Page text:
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Disneyland Article
We Are Going To Liberate Minnie Mouse The Day Yippies Invaded And Shut Down The Park
Julie Tremaine
Before the pandemic shuttered Disneyland in March, there had only been a few days that the park had unplanned closures: the day after John F. Kennedy was assassinated in 1963, after the Northridge earthquake in 1994, and after 9/11. But there was another day, in 1970, when Disneyland was overtaken by protesters, whose number and fury — about Minnie Mouse and miniskirts — closed the park early.

The Youth International Party was not your average group of young and angry political protesters, who were gathering by the hundreds of thousands in the late 1960s to voice their anger against the Vietnam War and what they felt was a too-restrictive societal structure. The Yippies, as they called themselves, employed more dramatic, attention-grabbing tactics to amplify their voices and have their protests heard.

History.com describes the Yippies as “a loosely held confederacy of anarchists, artists and societal dropouts” and “a groundswell of long-haired kids calling for revolution,” who were “political pranksters” using over-the-top ploys to make headlines. At a protest outside the 1968 Democratic National Convention, they nominated Pigasus the Pig, an actual live pig, as a candidate for president. At the March on the Pentagon that same year, the Yippies threatened to “levitate the Pentagon” by performing an exorcism on a makeshift altar outside the building to cast out the evil they felt resided inside.

So it might not surprise you that, when the Yippies set their sights on Disneyland, they employed similar tactics, attempting to take over the park and exorcise what they perceived were the ills of its corporate nature.

During the summer of 1970, word started to spread of a Yippie gathering at Disneyland, called the International Yippie Pow Wow in the underground newspaper the Los Angeles Free Press. Their plan: a day full of “deliberately theatrical events, like a Black Panther’s hot breakfast at Aunt Jemima’s Pancake House,” as Jim Hill writes for Huffpost, “not to mention a Women’s Liberation-inspired moment when the female Yippies were to have gathered in Fantasyland to liberate Minnie Mouse.”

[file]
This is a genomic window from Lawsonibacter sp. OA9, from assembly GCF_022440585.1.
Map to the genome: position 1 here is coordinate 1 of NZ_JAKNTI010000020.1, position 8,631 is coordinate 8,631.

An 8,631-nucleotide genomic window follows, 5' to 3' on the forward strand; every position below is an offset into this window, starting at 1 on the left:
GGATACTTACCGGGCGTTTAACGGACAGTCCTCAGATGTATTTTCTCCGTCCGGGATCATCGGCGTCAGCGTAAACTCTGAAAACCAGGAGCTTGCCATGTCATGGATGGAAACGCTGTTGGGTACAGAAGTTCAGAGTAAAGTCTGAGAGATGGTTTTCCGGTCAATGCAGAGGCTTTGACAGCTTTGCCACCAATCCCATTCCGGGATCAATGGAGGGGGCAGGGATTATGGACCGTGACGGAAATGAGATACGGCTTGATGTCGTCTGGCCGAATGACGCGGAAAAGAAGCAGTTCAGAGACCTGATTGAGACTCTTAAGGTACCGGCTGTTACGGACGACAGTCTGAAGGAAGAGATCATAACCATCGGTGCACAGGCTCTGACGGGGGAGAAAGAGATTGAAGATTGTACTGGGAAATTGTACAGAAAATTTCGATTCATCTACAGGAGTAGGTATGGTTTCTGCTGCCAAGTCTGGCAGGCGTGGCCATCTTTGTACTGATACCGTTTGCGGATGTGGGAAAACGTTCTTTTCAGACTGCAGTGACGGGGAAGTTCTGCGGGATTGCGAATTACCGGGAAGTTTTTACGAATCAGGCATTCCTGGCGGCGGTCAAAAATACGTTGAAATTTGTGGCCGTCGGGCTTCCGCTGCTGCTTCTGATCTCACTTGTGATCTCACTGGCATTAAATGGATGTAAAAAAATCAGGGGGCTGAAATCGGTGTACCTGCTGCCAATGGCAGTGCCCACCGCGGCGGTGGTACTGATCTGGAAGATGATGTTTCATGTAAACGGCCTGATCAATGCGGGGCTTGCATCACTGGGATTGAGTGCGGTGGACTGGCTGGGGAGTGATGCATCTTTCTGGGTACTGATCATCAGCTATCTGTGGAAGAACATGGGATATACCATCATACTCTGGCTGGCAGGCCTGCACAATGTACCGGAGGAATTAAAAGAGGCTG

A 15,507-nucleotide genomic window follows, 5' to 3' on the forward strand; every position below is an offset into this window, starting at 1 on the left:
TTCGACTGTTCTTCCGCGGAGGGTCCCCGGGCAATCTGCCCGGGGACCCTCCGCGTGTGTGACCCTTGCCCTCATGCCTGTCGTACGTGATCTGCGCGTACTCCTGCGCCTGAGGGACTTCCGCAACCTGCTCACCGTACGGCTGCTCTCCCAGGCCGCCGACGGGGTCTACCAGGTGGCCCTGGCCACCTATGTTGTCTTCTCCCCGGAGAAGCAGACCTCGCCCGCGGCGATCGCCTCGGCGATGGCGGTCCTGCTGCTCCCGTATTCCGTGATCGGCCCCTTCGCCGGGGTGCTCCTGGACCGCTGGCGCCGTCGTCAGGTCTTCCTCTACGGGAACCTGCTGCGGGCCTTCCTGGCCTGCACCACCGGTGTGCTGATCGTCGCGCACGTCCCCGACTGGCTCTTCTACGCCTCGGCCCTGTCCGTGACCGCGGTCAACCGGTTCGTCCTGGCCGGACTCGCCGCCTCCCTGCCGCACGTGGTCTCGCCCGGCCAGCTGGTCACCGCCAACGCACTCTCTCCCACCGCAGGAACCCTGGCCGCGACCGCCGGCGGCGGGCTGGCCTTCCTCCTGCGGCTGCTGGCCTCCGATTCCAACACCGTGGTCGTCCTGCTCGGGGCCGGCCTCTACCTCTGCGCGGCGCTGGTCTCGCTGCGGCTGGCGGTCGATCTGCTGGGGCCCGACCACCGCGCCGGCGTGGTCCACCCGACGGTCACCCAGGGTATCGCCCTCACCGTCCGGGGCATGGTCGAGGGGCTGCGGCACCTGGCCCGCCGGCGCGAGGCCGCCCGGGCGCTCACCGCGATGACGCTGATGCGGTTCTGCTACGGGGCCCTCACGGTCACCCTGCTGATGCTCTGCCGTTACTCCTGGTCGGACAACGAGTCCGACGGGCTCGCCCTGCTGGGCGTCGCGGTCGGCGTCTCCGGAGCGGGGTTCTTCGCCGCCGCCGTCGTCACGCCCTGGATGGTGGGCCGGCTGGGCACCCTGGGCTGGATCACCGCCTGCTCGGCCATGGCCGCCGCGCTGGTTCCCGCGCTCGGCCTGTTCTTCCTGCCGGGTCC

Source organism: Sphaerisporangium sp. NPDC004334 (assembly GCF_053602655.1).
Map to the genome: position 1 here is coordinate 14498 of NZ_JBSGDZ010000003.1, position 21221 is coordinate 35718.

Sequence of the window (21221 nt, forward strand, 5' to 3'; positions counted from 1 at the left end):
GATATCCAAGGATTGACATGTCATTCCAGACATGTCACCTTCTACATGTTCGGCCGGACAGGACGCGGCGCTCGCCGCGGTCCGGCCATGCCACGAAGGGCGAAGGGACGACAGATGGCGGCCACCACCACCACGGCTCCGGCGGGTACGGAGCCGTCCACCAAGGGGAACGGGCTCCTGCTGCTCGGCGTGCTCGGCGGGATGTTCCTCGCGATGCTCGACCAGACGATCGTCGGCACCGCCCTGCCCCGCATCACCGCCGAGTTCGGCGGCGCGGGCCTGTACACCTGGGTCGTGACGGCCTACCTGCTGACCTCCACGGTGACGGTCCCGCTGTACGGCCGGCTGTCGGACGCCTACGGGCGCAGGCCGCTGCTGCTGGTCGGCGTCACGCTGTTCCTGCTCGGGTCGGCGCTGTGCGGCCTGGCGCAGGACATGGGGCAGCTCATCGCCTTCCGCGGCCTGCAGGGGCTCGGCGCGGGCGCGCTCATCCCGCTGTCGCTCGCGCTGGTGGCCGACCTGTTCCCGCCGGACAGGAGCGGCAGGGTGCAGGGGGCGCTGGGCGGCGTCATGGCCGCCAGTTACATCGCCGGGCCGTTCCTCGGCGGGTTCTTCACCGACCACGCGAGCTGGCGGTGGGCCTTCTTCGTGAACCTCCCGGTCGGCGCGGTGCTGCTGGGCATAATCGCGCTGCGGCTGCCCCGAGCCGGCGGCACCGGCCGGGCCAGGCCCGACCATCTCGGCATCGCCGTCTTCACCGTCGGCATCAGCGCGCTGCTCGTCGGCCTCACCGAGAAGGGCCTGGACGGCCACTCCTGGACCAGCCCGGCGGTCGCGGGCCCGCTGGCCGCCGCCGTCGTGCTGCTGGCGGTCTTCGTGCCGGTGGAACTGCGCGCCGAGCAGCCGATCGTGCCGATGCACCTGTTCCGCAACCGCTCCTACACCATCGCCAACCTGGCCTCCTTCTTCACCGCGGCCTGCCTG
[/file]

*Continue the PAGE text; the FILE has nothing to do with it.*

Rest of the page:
Aug. 6, 1970 marked the 25th anniversary of the bombing of Hiroshima by Allied forces in World War II. On that day, hundreds of Yippies walked through the gates of Disneyland, intent on having their voices heard. They were angry about Bank of America’s involvement in the park — a sponsor of Disneyland and supporter of the Vietnam War — but also about what they viewed as overly restrictive park rules, like the dress code. At that time, miniskirts on women and long hair on men were not permitted. (Now, the only real restrictions on what you can’t wear to Disneyland are that you can’t wear anything profane, and you can’t dress in costume as an adult.)

Because of their extensive advance advertisement, the Yippies’ descent on Disneyland was known and anticipated by the park. Hill writes that the park called in 150 Anaheim and Fullerton police officers in full riot gear to control the 200 to 300 protesters who entered the park that day. And for most of the day, the Yippies stayed pretty quiet. “Managers continually scurried around the park, going up to individual groups of long-haired kids and asking them to ‘please be cool,’” Hill writes, “to be respectful of all the other guests who’d come out to the park that day with their families, to not ruin these other people’s fun with their Yippie activities.”